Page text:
“A tuft for the windowsill? A pallet for the backyard?” wonders the New York Times’ John Branch, unveiling the latest product to bear the Bombers’ trademark.

œIt™s just capitalizing on what we have and what we™ve done, said Rick DeLea, vice president of DeLea Sod Farms, which his grandfather founded in 1928 and has supplied turf for Yankee Stadium since the 1960s.

On a recent morning, Mr. DeLea swept his hand across a portion of the 80 acres of Yankees Sod on a vast hillside in South Jersey. Last fall, some of the secret blend of bluegrass was peeled in broad strips, hauled north on trucks and laid inside the new Yankee Stadium. But most of it was still here, greening under a late-winter sun.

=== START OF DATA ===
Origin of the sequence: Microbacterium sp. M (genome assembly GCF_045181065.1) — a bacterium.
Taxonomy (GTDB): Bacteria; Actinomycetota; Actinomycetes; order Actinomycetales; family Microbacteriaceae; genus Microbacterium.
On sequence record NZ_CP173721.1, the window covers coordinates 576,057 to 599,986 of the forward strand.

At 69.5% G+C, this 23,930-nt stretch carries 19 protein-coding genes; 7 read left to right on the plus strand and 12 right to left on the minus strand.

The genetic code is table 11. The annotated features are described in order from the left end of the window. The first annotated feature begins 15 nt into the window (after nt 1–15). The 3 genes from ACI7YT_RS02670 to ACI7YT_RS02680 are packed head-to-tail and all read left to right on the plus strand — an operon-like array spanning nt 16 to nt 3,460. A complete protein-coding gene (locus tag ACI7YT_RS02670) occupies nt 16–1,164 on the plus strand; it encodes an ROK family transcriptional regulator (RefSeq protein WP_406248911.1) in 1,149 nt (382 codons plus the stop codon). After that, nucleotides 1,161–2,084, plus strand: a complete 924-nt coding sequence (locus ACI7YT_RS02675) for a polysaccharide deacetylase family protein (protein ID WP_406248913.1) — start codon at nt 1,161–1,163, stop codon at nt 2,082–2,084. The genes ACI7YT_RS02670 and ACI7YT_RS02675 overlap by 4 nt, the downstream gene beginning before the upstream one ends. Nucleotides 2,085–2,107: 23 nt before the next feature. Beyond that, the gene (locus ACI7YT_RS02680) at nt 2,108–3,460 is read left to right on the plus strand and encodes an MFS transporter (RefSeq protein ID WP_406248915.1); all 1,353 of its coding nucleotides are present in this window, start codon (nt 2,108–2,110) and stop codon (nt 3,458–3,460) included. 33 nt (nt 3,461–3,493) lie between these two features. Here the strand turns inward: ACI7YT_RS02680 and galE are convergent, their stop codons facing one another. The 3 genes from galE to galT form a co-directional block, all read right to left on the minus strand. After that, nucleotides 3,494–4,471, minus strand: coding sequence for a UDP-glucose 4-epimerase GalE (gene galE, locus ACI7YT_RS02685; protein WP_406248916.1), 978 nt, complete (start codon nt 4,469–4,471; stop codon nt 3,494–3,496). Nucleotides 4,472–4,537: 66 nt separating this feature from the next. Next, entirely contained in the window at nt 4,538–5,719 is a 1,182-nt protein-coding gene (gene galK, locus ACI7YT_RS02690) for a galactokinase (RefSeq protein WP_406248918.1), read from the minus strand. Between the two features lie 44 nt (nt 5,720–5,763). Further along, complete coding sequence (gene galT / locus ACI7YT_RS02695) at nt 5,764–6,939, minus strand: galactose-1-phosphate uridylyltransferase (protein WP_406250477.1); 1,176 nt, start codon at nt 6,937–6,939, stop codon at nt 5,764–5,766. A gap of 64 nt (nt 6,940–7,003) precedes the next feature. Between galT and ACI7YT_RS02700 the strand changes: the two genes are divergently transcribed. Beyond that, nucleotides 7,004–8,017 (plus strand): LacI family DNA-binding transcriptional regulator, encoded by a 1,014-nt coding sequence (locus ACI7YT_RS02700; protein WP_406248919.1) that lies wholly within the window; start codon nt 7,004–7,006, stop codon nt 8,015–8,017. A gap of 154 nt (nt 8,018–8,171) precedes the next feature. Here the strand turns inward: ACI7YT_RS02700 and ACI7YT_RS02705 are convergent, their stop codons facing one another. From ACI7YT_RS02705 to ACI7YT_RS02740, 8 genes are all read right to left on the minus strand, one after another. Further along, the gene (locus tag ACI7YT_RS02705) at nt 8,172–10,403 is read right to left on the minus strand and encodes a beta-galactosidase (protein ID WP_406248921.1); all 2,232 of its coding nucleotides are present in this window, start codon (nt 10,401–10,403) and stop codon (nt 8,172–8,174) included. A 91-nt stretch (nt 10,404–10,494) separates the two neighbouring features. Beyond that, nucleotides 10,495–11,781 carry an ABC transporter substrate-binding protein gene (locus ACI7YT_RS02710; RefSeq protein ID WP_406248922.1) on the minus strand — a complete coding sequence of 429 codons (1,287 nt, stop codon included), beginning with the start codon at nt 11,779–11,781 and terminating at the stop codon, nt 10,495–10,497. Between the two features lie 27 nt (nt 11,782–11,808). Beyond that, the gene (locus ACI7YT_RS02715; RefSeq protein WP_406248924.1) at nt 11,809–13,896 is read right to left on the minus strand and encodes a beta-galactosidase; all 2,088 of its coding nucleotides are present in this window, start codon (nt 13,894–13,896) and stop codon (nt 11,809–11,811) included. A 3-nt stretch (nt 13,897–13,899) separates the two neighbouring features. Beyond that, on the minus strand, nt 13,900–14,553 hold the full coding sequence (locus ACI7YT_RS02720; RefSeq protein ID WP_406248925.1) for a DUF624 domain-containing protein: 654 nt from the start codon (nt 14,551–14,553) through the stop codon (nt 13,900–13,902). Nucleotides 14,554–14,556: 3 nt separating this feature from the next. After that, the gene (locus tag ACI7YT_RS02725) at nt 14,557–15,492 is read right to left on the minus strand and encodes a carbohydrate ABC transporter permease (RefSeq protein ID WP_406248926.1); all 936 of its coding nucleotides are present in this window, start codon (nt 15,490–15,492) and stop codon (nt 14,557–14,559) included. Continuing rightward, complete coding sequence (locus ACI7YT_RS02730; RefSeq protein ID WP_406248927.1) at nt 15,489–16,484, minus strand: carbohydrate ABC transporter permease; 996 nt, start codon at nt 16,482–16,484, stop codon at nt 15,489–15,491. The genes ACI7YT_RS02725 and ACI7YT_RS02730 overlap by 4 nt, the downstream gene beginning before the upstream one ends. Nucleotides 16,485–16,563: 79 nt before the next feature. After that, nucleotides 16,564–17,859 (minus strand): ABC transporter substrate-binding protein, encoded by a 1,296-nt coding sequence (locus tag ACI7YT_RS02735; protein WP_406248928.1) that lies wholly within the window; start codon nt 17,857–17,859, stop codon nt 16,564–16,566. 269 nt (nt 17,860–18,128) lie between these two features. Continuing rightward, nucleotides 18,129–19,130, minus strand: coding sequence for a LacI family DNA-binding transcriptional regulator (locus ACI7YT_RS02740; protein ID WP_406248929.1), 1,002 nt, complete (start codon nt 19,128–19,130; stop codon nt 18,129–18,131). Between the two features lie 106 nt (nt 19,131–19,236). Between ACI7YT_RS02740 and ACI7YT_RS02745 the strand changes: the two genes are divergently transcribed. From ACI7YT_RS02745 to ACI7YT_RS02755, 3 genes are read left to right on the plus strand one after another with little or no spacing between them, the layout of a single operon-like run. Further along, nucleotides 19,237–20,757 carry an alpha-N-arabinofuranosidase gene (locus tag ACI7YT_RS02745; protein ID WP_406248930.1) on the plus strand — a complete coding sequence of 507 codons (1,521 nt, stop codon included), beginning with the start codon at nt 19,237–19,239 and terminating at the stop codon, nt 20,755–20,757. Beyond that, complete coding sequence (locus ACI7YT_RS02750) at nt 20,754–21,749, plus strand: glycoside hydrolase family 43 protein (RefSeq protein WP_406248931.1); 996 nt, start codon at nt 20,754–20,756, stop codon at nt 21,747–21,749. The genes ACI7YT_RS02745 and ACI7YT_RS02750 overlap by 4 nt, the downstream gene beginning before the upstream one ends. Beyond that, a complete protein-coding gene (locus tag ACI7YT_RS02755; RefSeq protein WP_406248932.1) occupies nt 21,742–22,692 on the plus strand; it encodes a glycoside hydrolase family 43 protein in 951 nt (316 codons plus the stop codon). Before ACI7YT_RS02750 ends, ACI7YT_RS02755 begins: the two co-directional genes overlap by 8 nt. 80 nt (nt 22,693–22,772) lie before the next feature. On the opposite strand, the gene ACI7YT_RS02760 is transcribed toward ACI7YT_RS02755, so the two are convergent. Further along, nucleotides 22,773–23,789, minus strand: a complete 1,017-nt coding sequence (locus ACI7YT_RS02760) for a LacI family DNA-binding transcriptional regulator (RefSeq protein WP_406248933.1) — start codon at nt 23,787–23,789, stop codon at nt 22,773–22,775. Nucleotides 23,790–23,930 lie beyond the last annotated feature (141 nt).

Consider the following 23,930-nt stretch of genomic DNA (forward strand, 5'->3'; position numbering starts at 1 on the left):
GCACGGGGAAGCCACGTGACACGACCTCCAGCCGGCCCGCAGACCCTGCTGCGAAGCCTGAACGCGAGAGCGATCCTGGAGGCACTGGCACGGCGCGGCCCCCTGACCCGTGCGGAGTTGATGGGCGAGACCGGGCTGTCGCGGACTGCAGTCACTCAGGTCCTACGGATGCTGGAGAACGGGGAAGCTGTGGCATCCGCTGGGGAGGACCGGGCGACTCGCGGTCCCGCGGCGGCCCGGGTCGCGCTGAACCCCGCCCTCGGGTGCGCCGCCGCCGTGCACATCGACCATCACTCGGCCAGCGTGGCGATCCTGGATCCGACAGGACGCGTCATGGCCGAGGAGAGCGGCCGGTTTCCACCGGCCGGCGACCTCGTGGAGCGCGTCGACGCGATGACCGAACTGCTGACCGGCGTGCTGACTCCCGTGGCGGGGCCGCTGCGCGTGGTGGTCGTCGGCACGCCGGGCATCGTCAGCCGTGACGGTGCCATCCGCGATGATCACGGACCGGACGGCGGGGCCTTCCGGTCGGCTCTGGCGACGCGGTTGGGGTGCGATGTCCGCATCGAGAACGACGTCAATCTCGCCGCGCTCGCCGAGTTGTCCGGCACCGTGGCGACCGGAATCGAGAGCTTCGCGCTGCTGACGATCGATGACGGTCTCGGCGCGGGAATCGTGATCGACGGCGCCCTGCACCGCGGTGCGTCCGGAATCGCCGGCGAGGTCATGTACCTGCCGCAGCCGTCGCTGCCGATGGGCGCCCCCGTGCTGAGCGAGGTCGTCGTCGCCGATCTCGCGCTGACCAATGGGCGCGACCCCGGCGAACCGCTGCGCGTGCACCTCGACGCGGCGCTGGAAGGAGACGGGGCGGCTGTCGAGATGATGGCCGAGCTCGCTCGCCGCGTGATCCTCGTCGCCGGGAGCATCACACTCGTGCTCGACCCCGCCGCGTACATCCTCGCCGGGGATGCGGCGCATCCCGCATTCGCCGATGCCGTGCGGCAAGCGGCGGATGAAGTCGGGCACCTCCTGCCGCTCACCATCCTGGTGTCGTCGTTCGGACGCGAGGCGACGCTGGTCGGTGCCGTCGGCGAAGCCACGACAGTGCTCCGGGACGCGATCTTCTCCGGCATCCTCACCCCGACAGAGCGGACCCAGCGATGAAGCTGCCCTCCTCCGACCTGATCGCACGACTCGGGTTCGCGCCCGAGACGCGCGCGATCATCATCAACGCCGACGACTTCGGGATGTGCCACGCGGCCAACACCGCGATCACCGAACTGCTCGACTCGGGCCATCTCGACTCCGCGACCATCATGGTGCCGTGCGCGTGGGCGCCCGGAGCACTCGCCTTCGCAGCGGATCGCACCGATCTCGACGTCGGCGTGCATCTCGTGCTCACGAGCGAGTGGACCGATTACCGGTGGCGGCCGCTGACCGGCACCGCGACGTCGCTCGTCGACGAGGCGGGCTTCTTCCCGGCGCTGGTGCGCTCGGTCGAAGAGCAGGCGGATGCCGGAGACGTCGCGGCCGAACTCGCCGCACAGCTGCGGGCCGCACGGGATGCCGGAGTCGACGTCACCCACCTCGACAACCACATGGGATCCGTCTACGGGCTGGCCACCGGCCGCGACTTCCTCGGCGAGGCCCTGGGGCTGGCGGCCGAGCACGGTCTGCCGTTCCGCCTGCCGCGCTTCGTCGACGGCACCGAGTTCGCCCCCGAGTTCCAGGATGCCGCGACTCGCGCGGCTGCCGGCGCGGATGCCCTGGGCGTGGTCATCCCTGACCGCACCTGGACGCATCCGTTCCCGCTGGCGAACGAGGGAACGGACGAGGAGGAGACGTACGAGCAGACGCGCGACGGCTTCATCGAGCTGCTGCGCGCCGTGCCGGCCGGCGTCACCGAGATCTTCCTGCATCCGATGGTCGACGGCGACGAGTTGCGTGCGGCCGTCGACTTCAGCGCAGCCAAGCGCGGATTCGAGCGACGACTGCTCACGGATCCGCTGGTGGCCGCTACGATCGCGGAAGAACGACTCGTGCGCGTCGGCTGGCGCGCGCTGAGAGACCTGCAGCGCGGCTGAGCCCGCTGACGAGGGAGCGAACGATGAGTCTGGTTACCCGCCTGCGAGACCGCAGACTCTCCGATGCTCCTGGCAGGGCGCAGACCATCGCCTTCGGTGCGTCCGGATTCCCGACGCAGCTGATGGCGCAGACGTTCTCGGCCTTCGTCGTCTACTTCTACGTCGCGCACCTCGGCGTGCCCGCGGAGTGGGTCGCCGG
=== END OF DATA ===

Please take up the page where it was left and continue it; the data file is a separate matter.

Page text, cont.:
œIt™s going to be one of those ˜Why didn™t I think of that?™ stories, said David Andres, the energetic and entrepreneurial man who came up with the idea of selling sod and grass to fans.

Mr. Andres, a self-described œsell ice to Eskimos kind of guy, took the idea of licensing the product to the Yankees and Major League Baseball. He received the requisite stamps of approval and started a company called Stadium Associates to market Yankees Sod and Yankees Grass Seed.

It makes one wonder if other licensed permutations will follow ” Cubs Ivy or Daytona Asphalt or Cameron Indoor Hardwood Floors, using the same vine, road mix or batch of trees as the sports arenas.